Monday, November 12, 2012

Life with a CHitty

On Thursday I made my way up to the ASPCA headquarters on 92nd near 1st Avenue to meet Kenny, our latest little foster.  Kenny, I was told, has cerebellar hypoplasia: a genetic condition that occurs in cats and dogs in which the cerebellum isn't fully developed at birth. 

If you remember your high school anatomy, you may know already that one of the biggest jobs your cerebellum does is give you your sense of balance and coordination.  And I don't mean balancing on your hands in crow pose; I mean balancing on your hands and knees without tumbling right over. 

Kenny is what I call a 'hard foster.'  He requires several (up to six) ten-minute physical therapy sessions every day, to help him learn to compensate for his condition.  As if having a terrible time balancing and putting your limbs where you want them to go isn't tough enough, another aspect of cerebellar hypoplasia is that Kenny trembles and jerks pretty much all the time.  The more relaxed he is, the less severe the tremors are, to the point that if he's sleeping, you'd never know there's anything unusual about him, but if he's concentrating really hard on something, like eating, tracking a toy with his eyes, or standing up and pooping in his litter box, he shakes and jerks violently, and usually falls over.  Which means Kenny generally needs one to two baths a day.

Kenny is fed four times a day, and each time, he is propped up on two little pillows, so he can sit roughly in the standard feline sitting position, and his food bowl is propped up on a yoga block so he can reach, and he then proceeds to, for all appearances, bang his face into his food in a state of frenzied excitement until he falls over.  It's simultaneously adorable, and heart breaking. 
 His head seems to do the most jerking, so the harder he works at seeing where his food is, and putting his mouth there, the more he trembles and jerks, which makes getting his mouth around the food that much harder.  He's already learned to compensate somewhat by taking big bites when he does get his mouth where he wants it to go, instead of daintily lapping up his food as most cats do, and he can finish his meal in about ten minutes if he's having a good day and only falls down and needs set back up twice.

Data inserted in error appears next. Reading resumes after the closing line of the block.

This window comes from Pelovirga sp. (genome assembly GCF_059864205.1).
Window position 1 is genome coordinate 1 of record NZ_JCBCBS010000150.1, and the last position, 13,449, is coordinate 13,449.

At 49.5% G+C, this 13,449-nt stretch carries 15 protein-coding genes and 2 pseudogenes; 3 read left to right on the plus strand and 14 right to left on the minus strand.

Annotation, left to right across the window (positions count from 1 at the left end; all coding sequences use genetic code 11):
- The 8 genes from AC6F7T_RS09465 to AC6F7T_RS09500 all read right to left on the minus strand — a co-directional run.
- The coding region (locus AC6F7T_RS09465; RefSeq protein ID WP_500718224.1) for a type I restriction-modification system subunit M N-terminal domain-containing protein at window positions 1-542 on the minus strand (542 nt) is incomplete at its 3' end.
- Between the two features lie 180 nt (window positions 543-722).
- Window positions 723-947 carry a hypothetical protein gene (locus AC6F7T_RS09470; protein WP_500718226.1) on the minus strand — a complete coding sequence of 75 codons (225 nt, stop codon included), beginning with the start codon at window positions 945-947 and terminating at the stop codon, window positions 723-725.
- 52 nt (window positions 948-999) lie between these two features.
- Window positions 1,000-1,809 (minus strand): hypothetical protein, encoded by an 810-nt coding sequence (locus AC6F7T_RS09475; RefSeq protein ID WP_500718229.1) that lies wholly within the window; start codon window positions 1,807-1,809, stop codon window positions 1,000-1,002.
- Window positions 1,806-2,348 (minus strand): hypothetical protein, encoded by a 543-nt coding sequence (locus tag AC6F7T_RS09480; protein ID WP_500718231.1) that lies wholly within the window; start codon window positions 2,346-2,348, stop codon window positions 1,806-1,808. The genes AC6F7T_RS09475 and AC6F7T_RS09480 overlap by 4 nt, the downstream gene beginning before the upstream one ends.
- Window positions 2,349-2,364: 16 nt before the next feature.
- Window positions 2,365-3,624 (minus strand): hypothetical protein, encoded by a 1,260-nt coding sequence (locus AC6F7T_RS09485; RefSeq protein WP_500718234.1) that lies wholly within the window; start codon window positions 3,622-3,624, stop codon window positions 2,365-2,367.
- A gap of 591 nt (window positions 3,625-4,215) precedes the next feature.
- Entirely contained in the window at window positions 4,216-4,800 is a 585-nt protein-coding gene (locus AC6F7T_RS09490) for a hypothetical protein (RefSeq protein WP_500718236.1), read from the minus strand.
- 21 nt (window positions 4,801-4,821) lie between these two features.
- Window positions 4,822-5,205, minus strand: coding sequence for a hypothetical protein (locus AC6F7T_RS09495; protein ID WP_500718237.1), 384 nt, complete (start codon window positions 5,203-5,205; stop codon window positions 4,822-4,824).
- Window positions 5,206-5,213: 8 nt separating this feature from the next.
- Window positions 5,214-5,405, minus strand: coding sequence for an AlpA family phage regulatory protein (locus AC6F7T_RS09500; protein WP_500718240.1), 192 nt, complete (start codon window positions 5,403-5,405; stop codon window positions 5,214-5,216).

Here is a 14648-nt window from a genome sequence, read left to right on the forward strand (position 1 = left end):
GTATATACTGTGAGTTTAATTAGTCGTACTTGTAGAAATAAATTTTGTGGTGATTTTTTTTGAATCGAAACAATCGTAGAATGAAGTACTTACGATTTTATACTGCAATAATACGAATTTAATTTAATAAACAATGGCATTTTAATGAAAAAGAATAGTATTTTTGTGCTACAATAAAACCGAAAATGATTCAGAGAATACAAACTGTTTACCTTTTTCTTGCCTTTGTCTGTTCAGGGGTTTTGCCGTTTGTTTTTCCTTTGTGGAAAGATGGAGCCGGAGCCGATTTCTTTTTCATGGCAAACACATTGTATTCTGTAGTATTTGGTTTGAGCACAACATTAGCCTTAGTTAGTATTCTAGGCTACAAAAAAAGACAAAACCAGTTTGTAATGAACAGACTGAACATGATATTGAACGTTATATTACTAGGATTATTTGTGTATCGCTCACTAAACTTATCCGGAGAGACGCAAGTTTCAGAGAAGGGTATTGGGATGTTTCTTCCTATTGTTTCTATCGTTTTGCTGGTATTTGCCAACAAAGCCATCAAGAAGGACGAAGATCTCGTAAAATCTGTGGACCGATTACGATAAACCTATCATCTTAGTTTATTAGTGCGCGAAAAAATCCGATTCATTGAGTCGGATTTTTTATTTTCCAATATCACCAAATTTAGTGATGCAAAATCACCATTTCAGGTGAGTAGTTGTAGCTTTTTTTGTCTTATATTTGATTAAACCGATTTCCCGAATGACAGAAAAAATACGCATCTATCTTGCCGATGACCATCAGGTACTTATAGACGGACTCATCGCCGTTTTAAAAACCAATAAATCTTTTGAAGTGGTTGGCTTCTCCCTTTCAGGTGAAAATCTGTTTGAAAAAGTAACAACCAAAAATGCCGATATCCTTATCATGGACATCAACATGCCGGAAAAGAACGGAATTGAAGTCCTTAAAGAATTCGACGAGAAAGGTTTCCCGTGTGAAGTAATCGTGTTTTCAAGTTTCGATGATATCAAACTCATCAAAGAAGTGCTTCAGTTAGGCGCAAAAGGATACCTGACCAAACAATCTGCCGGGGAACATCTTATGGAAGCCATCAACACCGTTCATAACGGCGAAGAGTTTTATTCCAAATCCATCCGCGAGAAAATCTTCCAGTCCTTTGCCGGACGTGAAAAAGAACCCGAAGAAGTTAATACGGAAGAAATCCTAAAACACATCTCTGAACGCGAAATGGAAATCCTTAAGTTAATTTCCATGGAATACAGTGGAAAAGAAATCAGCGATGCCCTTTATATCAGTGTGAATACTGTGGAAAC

It's incredibly heartening for me to see what a great appetite he has, and it's a powerful yogic lesson to witness his infinite patience with himself.  Over and over and over again he pushes himself up onto his front paws, painstakingly puts his back feet under him, sloooowly straightens his wobbly legs, tumbles right back over.

His veterinarian and I are very concerned with the fruits of his therapy sessions, and his own efforts, but Kenny just keeps giving it another shot, with seemingly no expectation as to what the result will be.  His therapy sessions tucker him out, but instead of getting grouchy, he simply stops holding himself up, tumbles over, and usually takes a nap.
He loves to play, and when he's rolling around on his back grabbing and biting at his favourite toy, you realize he's just a kitten, really.  He loves to be petted, and cuddled, and he loves playing with his big foster sister, as long as she's not being too rough.
I, of course, love him beyond all reason.  I hope to have updates of his progress over the next couple of weeks.   For now, just a reminder that peace and contentment in the midst of trying circumstances is possible.  Don't worry about the results of your work.  Just keep trying.

Cats with cerebellar hypoplasia, or CHitties, are generally otherwise healthy, and have normal lifespans, and good quality of life, but are often overlooked in shelters.  It's something to think about if you're interested in adding a cat to your life, and a lot of laughs.  Just youtube CHitty, or cerebellar hypoplasia to see videos of what these guys look like in action.  And don't be afraid to laugh!  They won't mind.

Live Omily,


  1. This story left me in tears. I hope that his big sister is helping you to take good care of him. They are the same breed so I am wondering if that might help them? This blog was appropriately timed...much of the world is challenged right now and we need some inspiration. Bless you for all you do each day for Kenny.

  2. Kenny is a touching little guy. Glad he is inspiring you, and thanks for the blessings and positive thoughts! I can always use them!! ;-)